So, if you’ve ever wanted to engineer suits for astronauts, design Mars rovers, listen for radio waves from the dawn of time, or even write a best-selling space-science novel that could turn into a best-selling hit movie…check it out.

IMG_6935The mag is available for free online or you can ask to see a paper copy at your local school.

Because seriously: someone gets to be an astronaut. Why not you?


Rainy day? Stuck at home, wondering how to entertain the kids? Simple!

Grab a packet of mini-marshmallows and a box of toothpicks, and issue the challenge: Who can build the tallest tower? The best geometric design? Whose will be strongest? Whose will be longest? And who will show the most perseverance? It’s harder than it looks!

Thanks to the kids, parents, organisers and sponsors of the 2016 Sharjah Children’s Reading Festival for these great snaps of creative minds in action…

Yummmm….anyone hungry for marshmallows?


Shukran, Sharjah!

Sharjah-socialI’m having an incredible time in the United Arab Emirates for the Sharjah Children’s Reading Festival, but already it’s time to pack and head home…what happened to the time?

As you can imagine, it can be quite intimidating to arrive at a festival knowing Literally Noone, but one of my favourite parts of writing for children is traveling to new places, meeting new people, attempting new challenges, speaking for and learning from new audiences…

So on Day 1, I try to remember that everyone feels just as lost as me, and I ignore the little voice that says “Hide” and instead listen to the shaky voice that says “Let’s rock!”

It works for me:-)


So thank you to all my new friends.

Thanks for the laughter, the honesty, the support and the adventures.

Thanks for yoga on the early morning beach and dinner by the late night waves.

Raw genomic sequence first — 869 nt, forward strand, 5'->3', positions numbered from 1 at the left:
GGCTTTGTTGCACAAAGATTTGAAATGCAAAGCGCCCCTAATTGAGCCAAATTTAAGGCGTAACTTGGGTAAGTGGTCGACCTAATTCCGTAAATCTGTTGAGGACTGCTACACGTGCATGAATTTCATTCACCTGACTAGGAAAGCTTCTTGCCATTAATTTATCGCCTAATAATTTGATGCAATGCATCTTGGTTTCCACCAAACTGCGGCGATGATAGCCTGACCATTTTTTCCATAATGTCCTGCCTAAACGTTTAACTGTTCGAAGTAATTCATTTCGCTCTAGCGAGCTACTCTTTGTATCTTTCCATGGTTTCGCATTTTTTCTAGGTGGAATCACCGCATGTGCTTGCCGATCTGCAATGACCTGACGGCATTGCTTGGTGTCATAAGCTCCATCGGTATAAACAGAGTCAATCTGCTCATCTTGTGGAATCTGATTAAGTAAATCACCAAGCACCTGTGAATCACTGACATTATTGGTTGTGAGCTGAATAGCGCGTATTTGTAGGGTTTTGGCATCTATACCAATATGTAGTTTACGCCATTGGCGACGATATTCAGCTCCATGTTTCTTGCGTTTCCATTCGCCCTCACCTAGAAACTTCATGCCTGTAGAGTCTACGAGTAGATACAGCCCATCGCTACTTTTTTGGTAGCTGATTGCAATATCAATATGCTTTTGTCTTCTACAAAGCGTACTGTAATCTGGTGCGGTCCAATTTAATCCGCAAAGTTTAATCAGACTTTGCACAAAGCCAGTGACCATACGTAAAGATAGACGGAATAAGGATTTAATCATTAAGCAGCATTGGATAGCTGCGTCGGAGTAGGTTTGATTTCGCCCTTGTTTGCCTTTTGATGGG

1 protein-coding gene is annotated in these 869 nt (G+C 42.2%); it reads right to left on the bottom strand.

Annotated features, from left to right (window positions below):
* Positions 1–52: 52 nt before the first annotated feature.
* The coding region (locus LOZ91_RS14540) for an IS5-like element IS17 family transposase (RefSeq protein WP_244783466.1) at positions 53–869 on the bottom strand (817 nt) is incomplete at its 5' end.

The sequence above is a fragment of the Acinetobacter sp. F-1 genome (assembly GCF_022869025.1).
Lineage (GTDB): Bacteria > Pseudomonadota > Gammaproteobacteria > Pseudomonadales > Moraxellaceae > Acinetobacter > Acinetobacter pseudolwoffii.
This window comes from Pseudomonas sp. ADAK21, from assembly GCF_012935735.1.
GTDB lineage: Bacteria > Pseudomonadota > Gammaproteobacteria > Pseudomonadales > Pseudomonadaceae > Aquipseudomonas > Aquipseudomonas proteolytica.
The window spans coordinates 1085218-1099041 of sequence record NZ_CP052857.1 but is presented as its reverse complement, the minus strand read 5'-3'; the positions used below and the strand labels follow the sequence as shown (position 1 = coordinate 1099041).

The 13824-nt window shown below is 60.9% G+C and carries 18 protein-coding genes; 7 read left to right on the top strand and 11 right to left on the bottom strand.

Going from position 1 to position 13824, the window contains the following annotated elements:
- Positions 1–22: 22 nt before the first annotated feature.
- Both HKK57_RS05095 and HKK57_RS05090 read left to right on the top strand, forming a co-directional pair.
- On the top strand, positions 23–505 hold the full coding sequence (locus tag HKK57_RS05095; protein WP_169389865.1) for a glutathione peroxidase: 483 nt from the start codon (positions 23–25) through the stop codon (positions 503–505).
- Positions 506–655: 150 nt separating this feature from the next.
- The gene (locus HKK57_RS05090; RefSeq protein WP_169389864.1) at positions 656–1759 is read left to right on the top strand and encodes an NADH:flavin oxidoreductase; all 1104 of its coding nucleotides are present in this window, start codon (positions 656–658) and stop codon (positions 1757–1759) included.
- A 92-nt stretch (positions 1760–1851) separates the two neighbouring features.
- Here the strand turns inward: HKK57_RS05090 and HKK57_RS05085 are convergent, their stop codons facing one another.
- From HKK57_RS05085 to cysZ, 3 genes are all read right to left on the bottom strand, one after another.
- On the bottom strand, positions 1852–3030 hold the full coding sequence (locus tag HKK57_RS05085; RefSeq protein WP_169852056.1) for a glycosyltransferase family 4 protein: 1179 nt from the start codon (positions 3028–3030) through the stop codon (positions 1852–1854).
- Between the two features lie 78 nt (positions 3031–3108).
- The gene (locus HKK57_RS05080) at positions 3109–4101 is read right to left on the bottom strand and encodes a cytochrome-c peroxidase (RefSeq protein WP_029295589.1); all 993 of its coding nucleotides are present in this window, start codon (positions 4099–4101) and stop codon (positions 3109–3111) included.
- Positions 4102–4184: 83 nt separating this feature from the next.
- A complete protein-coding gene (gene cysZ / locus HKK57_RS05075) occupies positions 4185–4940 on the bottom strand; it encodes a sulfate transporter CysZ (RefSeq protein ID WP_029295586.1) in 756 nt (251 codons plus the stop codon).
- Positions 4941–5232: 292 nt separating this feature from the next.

Thanks for music and hospitality and amazing food and constant generosity.

Thanks for sharing stories and coffees and kind words and inspiration. I’ve had an absolute ball.



sharjah-300x225Hi everyone in Sharjah! I’m so looking forward to meeting you!

I’m super-keen to meet and chat with book-lovers and reading fans from across the globe at this month’s Sharjah Children’s Reading Festival, held in the United Arab Emirates.

The Festival is enormous –the world’s fourth largest book fair!

To give you an idea of the scale, I’ll be presenting just five of the more than 1500 events happening over the eleven days.

I’m going out to schools, universities and presenting at the massive expo, which attracts 130 publishing houses from all over the world.

I’m so grateful to everyone at the festival for hosting me, and for organising such an important event: it’s just an amazing opportunity to inspire children (and their adults) by sharing our stories from around the world, and by showcasing characters and tales from different countries and different cultures.

I can’t wait to be a part of it!



This week, as Batman v Superman is released, another even-more-amazing cinematic experience is hitting Australia.

It’s called Capturing the Cosmos. It’s narrated by Geoffrey Rush, produced by the Melbourne Planetarium and all-sky astrophysics mob CAASTRO, and it’s AMAZING!

If you ever wanted to sit back and be gob-smacked and entertained and inspired and made-more-intelligent (I certainly felt more intelligent after watching!), then roll up to your local Planetarium and enjoy. It’s recommended for young and old and runs through all the amazing science happening in Australia as we try to understand the universe and our place in it.

But what about Superman?

A good question.

Since Aussie astronomers are tackling the big questions of the universe, I felt they might also have an opinion about Superman’s secret alien powers.

Below is the result of my chat with the fabulous astrophysicist Danail Obreschkow, who brought his imagination and creativity to the job of leveling the superhero playing field.

This article appeared first in ScienceNetwork WA…I hope you enjoy it!

Batman v Superman: who would really win?

By Cristy Burne

Son of Krypton meets bat of Gotham in cinemas this week, but is it really fair?

After all, Batman is just a guy with fancy gadgets, while Superman is faster than a speeding bullet—and he can fly.